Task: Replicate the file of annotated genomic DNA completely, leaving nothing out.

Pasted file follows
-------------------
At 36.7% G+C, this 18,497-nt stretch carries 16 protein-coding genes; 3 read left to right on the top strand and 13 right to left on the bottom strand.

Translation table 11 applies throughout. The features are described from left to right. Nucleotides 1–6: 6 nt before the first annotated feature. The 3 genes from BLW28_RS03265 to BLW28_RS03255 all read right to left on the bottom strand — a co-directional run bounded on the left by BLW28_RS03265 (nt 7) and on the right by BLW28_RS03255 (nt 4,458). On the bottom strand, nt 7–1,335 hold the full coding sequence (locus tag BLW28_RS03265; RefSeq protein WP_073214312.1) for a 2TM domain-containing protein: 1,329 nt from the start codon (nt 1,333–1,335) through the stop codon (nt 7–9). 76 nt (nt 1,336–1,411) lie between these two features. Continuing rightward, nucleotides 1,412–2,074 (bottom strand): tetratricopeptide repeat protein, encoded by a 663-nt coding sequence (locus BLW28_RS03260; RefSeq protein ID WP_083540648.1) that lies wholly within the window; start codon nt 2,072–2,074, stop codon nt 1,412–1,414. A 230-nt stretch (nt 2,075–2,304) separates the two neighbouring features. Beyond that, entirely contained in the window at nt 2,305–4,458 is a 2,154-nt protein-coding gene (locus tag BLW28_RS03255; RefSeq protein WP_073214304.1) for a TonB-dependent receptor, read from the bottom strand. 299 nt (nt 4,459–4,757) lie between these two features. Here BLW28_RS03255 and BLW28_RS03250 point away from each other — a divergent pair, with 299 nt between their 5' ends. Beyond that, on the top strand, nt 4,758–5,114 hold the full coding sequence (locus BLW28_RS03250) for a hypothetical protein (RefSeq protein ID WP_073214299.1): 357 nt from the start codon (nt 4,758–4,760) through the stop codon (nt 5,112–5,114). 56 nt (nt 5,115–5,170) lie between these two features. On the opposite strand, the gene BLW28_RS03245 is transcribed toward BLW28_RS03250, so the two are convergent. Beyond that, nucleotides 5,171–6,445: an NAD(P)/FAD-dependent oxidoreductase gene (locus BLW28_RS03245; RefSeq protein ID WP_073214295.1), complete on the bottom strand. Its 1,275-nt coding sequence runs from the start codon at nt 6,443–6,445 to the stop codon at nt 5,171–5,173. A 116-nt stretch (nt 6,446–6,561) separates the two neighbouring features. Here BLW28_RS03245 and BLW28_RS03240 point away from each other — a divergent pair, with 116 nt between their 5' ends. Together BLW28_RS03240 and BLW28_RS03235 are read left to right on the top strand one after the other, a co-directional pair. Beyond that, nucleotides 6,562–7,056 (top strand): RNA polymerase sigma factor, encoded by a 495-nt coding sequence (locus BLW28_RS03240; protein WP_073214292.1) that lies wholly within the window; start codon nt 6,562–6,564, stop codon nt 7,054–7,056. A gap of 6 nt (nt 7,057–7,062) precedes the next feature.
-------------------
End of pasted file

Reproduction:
At 36.7% G+C, this 18,497-nt stretch carries 16 protein-coding genes; 3 read left to right on the top strand and 13 right to left on the bottom strand.

Translation table 11 applies throughout. The features are described from left to right. Nucleotides 1–6: 6 nt before the first annotated feature. The 3 genes from BLW28_RS03265 to BLW28_RS03255 all read right to left on the bottom strand — a co-directional run bounded on the left by BLW28_RS03265 (nt 7) and on the right by BLW28_RS03255 (nt 4,458). On the bottom strand, nt 7–1,335 hold the full coding sequence (locus tag BLW28_RS03265; RefSeq protein WP_073214312.1) for a 2TM domain-containing protein: 1,329 nt from the start codon (nt 1,333–1,335) through the stop codon (nt 7–9). 76 nt (nt 1,336–1,411) lie between these two features. Continuing rightward, nucleotides 1,412–2,074 (bottom strand): tetratricopeptide repeat protein, encoded by a 663-nt coding sequence (locus BLW28_RS03260; RefSeq protein ID WP_083540648.1) that lies wholly within the window; start codon nt 2,072–2,074, stop codon nt 1,412–1,414. A 230-nt stretch (nt 2,075–2,304) separates the two neighbouring features. Beyond that, entirely contained in the window at nt 2,305–4,458 is a 2,154-nt protein-coding gene (locus tag BLW28_RS03255; RefSeq protein WP_073214304.1) for a TonB-dependent receptor, read from the bottom strand. 299 nt (nt 4,459–4,757) lie between these two features. Here BLW28_RS03255 and BLW28_RS03250 point away from each other — a divergent pair, with 299 nt between their 5' ends. Beyond that, on the top strand, nt 4,758–5,114 hold the full coding sequence (locus BLW28_RS03250) for a hypothetical protein (RefSeq protein ID WP_073214299.1): 357 nt from the start codon (nt 4,758–4,760) through the stop codon (nt 5,112–5,114). 56 nt (nt 5,115–5,170) lie between these two features. On the opposite strand, the gene BLW28_RS03245 is transcribed toward BLW28_RS03250, so the two are convergent. Beyond that, nucleotides 5,171–6,445: an NAD(P)/FAD-dependent oxidoreductase gene (locus BLW28_RS03245; RefSeq protein ID WP_073214295.1), complete on the bottom strand. Its 1,275-nt coding sequence runs from the start codon at nt 6,443–6,445 to the stop codon at nt 5,171–5,173. A 116-nt stretch (nt 6,446–6,561) separates the two neighbouring features. Here BLW28_RS03245 and BLW28_RS03240 point away from each other — a divergent pair, with 116 nt between their 5' ends. Together BLW28_RS03240 and BLW28_RS03235 are read left to right on the top strand one after the other, a co-directional pair. Beyond that, nucleotides 6,562–7,056 (top strand): RNA polymerase sigma factor, encoded by a 495-nt coding sequence (locus BLW28_RS03240; protein WP_073214292.1) that lies wholly within the window; start codon nt 6,562–6,564, stop codon nt 7,054–7,056. A gap of 6 nt (nt 7,057–7,062) precedes the next feature.